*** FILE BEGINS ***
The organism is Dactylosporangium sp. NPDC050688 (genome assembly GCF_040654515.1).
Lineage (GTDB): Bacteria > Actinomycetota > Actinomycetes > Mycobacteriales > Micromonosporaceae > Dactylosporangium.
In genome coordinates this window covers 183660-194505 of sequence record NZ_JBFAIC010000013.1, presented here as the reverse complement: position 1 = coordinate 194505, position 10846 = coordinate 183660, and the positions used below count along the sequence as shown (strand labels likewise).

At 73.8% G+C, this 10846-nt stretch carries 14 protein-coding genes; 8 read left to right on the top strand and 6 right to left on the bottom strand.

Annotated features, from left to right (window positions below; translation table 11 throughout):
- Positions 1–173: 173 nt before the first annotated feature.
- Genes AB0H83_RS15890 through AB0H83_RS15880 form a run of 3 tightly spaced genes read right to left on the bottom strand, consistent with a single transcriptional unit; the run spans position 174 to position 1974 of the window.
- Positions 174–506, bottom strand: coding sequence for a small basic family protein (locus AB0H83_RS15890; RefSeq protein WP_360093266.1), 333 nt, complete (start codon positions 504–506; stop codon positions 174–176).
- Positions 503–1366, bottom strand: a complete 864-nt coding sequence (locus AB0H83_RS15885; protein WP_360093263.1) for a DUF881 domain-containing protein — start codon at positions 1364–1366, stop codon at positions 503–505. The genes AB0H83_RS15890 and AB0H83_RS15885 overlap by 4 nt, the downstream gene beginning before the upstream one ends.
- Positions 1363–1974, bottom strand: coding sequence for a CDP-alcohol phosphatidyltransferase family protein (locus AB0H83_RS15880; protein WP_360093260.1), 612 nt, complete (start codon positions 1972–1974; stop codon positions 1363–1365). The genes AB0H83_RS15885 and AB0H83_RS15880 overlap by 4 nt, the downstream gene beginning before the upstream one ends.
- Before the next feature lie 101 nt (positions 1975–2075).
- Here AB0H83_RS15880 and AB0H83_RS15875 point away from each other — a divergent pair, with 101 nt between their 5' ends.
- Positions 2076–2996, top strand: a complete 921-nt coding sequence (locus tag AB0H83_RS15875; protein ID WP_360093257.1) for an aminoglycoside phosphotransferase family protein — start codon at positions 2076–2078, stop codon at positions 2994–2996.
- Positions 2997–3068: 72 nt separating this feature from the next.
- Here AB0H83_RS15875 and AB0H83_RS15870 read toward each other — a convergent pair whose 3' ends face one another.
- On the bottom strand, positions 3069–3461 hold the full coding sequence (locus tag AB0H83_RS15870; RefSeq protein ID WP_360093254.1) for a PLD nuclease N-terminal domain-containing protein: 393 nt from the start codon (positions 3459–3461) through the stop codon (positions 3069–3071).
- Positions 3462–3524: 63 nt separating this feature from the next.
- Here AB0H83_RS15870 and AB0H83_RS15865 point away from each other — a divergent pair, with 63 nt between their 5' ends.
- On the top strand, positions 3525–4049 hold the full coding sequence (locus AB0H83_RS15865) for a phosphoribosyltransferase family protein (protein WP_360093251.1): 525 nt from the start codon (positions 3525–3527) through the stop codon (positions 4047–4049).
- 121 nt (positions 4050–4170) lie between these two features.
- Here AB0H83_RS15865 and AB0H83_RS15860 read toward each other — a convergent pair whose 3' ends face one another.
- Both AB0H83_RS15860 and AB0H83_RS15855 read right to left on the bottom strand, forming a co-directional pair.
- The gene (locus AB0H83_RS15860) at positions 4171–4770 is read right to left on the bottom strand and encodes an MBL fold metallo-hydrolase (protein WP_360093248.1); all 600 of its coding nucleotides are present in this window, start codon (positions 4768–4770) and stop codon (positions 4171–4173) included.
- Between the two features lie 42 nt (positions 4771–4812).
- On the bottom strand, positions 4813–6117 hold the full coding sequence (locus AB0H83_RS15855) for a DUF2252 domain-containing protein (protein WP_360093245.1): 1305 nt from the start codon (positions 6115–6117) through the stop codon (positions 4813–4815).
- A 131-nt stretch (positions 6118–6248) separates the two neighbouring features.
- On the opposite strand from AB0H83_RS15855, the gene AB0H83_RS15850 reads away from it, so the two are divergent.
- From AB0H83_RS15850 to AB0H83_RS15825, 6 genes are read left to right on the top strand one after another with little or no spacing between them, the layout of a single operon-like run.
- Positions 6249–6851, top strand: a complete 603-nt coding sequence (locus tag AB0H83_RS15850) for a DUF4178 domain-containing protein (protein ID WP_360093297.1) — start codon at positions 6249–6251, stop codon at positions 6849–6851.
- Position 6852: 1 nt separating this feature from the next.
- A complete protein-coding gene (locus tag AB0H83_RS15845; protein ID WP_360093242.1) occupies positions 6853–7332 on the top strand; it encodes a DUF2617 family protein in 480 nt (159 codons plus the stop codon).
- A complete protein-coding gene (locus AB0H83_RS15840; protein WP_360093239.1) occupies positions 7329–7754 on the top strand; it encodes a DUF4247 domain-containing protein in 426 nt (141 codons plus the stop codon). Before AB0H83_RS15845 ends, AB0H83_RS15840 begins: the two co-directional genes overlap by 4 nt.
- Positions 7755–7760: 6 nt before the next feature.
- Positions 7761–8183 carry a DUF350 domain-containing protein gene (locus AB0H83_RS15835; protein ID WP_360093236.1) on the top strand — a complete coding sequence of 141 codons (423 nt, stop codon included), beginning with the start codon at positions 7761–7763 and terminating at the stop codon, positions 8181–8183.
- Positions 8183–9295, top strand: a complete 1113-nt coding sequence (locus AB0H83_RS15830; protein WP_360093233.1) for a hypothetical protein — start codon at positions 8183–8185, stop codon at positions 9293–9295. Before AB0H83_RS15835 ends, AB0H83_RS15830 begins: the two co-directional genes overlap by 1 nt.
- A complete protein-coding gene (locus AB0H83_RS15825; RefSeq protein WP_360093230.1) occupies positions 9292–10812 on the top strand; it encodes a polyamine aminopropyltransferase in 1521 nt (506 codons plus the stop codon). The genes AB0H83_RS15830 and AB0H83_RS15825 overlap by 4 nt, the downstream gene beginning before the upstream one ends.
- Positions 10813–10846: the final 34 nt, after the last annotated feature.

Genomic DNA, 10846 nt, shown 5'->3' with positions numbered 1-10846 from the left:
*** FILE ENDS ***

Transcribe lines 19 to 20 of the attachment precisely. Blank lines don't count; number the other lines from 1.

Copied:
- On the top strand, positions 3525–4049 hold the full coding sequence (locus AB0H83_RS15865) for a phosphoribosyltransferase family protein (protein WP_360093251.1): 525 nt from the start codon (positions 3525–3527) through the stop codon (positions 4047–4049).
- 121 nt (positions 4050–4170) lie between these two features.